How to Stop Your Cat From Spilling the Water Dish

It's not usually a cause for concern

cat playing with water
Melanie Defazio / Stocksy United

Cats and kittens have a reputation for being water phobic. Most cats avoid getting wet if at all possible, but some love to play with their water bowls or seek out additional sources of water in their environment. The question is whether they do so because they are curious about water or whether they have an underlying health problem making them drink excessive amounts. If you find your kitten or cat splashing in its water bowl rather than drinking it, it may have a health issue that's affecting its innate need to hydrate itself.

Why Do Kittens Splash in Water?

As a general rule, kittens are playful and have a natural impulse to manipulate things with their paws. This could be why they might play with, or in, water. Cats groom themselves by licking their fur so it's unlikely they are using their water bowls for a bathtub. Kittens that play with water are most likely doing so as a way to learn about their environment.

Some cats do like water. Certain breeds tend to be more tolerable of water (Maine Coons) and if a young kitten was exposed to a lot of water play or baths, it might tolerate bathing and getting wet as it ages. Note, there is debate as to whether cats need to be bathed and how frequently this should occur. Finally, some cats just truly prefer freshwater and don't like to drink stagnant water in their bowls. They may be playing with the water to recreate the rippling effect of freshwater.

Health Issues

Before you start to work on behavioral issues, take your cat to the vet to ensure there isn't a medical reason for its interest in water. Diabetes, kidney failure, and thyroid issues can make cats thirsty. They may drink from their water bowls more frequently and create a mess by splashing or pawing at the water if they're not feeling well. They may also seek other sources of water like a faucet or toilet. Most cats with a health problem show other signs of illness, such as lethargy, confusion, or a change in appetite. It's extremely rare for a young kitten to have one of these conditions but not impossible, so if you observe your kitten drinking excessive amounts of water or spending a lot of time focused on its water bowl, make sure you contact your veterinarian.

Anxiety or stress sometimes prompts strange behaviors in cats. A cat may put its paws into its water bowl or try to climb in. Separation anxiety often motivates cats to seek attention from owners by exhibiting abnormal behaviors. Sometimes this manifests as litter box issues, such as urine spraying or defecating in an inappropriate area. For some cats, separation anxiety may lead them to splash in the water dish, push it aside, or try to overturn it to get your attention. Obsessive-compulsive disorders can become worse with stress as well. Kittens are rarely affected by these types of long-term behavioral patterns.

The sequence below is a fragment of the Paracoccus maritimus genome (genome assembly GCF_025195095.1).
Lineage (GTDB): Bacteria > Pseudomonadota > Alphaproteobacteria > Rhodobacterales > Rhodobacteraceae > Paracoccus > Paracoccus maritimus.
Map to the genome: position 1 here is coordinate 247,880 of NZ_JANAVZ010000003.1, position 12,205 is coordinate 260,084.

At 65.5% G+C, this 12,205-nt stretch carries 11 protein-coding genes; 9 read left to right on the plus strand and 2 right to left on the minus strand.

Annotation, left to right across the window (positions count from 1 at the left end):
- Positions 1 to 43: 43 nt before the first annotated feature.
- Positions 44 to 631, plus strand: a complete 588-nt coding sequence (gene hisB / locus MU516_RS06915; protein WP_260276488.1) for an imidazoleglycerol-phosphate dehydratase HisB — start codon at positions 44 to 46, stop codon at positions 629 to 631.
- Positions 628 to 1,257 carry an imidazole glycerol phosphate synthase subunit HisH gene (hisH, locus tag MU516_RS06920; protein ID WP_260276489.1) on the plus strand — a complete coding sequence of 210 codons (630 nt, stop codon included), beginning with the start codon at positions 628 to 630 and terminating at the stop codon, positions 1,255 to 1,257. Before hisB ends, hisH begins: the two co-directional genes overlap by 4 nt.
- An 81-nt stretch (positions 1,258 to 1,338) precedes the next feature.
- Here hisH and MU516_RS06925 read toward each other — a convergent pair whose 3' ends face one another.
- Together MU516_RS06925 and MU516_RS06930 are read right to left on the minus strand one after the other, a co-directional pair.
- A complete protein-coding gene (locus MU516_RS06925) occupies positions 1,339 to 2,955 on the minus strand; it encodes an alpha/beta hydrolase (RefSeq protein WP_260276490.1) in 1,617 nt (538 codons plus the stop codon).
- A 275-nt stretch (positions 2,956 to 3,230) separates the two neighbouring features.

How to Stop Cats From Spilling Water

Sometimes a kitten playing in the water is just a kitten acting its age. Some young felines love patting around in the water, while others simply can't stand the stuff. Kittens are inclined to grow out of behaviors like splashing in the water so patience may be the best solution if your young cat is using its water bowl as a toy.

Kitten object play is most active up through the five-month age and starts to decline thereafter, so if the behavior doesn't begin to wane by the time the kitten starts reaching maturity, it may be helpful to redirect its focus to a better outlet for play by offering another toy to play with.

Resolve Any Health Issues

If a cat is drinking excess water or spilling water because of a health issue, your vet will help determine the underlying cause and offer treatment options. Your cat may need prescription medication for the condition. Treating the health issue should resolve bad water bowl behavior.

Changing Stressful Situations

Managing stressful situations can be tricky. If you cannot pinpoint the exact problem, a board-certified veterinary behaviorist can help identify the problem and work with you to help correct the issue. In the meantime, try some tricks that are focused solely on the water bowl:

  • If you have a shower or bathtub, consider placing a bowl filled with water in it and showing it to your cat. You can reinforce your cat's play with treats and praise to encourage it to only play with water bowls inside the shower, where spillage won't be an issue.
  • Change your cat's water frequently--at least once daily. You can add ice cubes so the water is cold although some cats may see the cubes as toys and will play with their water even more.
  • Try alternative water bottles like non-spill bottles that are used for guinea pigs or other small animals.
  • Try a fountain type water bowl that has a continuous flow cycle, so the water is always fresh.
If you suspect your pet is sick, call your vet immediately. For health-related questions, always consult your veterinarian, as they have examined your pet, know the pet's health history, and can make the best recommendations for your pet.